Lourdres Garcia-Navarro is a Peabody award winning journalist who works for NPR as foreign correspondent. She recently relocated from the Middle East (where she had been covering the Arab Spring) to Sao Paulo, Brazil — a move she thought would be a relief because, after years spent living in conservative countries and dressing hyper-modestly, she was finally moving to a "land where less is more — and it was wonderful to put on whatever I wanted."
Unfortunately, her relief never really came. Garcia-Navarro quickly discovered that the expectation to show off more skin that she encountered in Brazil also came with its own brand of oppression.
In "Which Place Is More Sexist? The Middle East or South America?," Garcia-Navarro writes:
A semi-naked woman in a sequined Carnival costume. A veiled woman with only her eyes showing in a niqab. Two stereotypes of two vastly different regions — Latin America and the Middle East.
On the surface, these two images couldn't be more diametrically opposed. What could the two have in common, right? What a woman wears — or what she doesn't wear, in Brazil's case — is often interpreted as a sign of her emancipation. The veil, for many, is a symbol of female oppression; the right to wear a bikini, one of liberation.
But underneath the sartorial differences, the Middle East and Latin America's most famously immodest country both impose their own burdens on women in the way they are treated and perceived.
Garcia-Navarro delves into Brazilian culture, explaining how, while the president of Brazil is female and women make up a major part of the workforce, there still exists a deep and dangerous undercurrent of sexism. Brazil has the seventh highest rate of violence against women in the world, it leads the planet in the annual number of vaginal reconstruction surgeries and is second — only to the good ol' U.S. of A, of course — when it comes to the annual overall number of plastic surgeries. Brazilian women (much like American women) are heavily pressured into conforming to a practically unobtainable cosmetic ideal.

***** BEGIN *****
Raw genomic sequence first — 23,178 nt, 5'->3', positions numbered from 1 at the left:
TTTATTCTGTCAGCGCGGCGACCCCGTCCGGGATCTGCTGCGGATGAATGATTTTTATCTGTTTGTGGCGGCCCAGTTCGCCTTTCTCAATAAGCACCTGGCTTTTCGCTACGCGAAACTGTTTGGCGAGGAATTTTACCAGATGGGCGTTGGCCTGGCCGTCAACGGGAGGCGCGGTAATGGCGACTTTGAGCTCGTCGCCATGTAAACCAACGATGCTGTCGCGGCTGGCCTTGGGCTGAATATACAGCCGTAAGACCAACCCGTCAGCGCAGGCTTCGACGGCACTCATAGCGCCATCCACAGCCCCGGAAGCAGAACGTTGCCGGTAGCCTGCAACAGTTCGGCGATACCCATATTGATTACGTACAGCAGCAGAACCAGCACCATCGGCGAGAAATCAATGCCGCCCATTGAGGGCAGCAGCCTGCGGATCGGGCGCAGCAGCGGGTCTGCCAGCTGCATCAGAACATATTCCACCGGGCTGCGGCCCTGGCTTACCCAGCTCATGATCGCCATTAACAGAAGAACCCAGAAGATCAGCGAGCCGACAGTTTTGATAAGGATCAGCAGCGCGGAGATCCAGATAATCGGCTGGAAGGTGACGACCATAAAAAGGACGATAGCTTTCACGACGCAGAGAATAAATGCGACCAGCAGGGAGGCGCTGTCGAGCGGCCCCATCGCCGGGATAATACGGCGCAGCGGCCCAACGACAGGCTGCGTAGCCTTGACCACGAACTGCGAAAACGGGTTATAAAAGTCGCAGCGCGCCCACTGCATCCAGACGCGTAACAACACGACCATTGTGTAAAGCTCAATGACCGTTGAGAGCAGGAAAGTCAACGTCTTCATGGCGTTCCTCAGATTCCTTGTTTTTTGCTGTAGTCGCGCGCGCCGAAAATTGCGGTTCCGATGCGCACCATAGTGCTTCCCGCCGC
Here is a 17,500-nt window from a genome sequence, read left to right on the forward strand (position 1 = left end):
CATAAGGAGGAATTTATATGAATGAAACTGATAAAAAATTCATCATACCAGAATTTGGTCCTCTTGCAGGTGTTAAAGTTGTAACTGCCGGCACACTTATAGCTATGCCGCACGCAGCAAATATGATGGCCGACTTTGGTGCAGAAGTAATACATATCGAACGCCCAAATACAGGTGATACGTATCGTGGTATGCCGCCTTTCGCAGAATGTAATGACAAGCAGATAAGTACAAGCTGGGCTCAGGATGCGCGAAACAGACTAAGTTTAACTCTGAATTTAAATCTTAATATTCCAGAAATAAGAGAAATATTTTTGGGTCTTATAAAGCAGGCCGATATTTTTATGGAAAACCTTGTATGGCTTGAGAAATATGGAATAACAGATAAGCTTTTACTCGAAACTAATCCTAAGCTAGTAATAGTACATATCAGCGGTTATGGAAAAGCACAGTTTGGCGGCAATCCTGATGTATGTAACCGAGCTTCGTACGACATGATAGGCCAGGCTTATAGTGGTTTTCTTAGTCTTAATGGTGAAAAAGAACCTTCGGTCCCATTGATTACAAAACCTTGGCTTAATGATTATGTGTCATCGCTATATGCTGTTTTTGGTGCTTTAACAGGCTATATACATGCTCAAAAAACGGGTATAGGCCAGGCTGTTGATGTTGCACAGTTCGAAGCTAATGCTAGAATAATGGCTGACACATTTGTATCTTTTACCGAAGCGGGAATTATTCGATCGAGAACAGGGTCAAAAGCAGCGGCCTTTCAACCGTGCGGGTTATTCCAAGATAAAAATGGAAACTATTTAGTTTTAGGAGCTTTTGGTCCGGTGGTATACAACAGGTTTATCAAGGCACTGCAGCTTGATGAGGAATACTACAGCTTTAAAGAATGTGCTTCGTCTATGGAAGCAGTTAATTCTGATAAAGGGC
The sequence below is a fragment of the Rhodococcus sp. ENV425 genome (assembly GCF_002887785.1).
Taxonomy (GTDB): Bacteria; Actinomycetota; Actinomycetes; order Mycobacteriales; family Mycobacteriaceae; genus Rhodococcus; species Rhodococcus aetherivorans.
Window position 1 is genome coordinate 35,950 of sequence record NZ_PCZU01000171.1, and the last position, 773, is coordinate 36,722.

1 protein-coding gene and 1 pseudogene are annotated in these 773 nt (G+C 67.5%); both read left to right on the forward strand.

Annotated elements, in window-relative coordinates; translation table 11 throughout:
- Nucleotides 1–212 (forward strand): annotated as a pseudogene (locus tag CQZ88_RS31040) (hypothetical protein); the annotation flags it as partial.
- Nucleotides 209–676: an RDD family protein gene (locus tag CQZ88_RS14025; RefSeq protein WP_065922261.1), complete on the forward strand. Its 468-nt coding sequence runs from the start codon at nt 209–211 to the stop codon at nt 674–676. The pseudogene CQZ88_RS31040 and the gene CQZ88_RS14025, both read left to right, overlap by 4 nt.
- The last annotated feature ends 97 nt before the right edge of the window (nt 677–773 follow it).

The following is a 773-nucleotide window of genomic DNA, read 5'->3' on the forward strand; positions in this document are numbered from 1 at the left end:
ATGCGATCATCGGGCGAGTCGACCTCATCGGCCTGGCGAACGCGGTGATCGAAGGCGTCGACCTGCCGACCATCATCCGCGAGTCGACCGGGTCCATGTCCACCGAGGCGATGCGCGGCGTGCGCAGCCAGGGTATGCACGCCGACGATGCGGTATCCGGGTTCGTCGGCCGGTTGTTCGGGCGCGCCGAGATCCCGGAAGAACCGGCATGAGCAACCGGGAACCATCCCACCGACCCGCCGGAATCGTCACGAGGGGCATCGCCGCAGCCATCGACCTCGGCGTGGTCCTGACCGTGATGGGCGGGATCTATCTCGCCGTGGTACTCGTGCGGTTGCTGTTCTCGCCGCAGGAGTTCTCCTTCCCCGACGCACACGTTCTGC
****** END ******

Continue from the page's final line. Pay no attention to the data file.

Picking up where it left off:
As Garcia-Navarro points out:
This juxtaposition of sex and violence isn't new, according to Rosana Schwartz, a historian and sociologist at Mackenzie Presbyterian University in Sao Paulo. Brazil imported more slaves than any other country in the Americas, and slavery was only abolished in 1888.
"The female slaves were used as sexual objects to initiate the master's son's sexuality or to satisfy him. And the result has been that until today, Brazilian women are seen in a sexist way, in a more sexualized way, because she was used as a sexual object for so long," Schwartz says.
The legacy still affects women of every class and race here.
That's not to say that dressing up in a revealing Carnival costume is absolutely disempowering, nor is it to say that all women who wear veils are oppressed. Garcia-Navarro does, however, point out that no matter where you go in the world, women will be expected to conform to certain ideals and standards of beauty and refusing to comply comes at a cost.
"Which place is more sexist?" does not have an easy answer if it's even answerable at all. Nearly every place in the world has its own culture and history of sexism, making it a lose-lose scenario. No matter how you dress, no matter how you behave, someone will perceive you as wrong.
Image via Getty.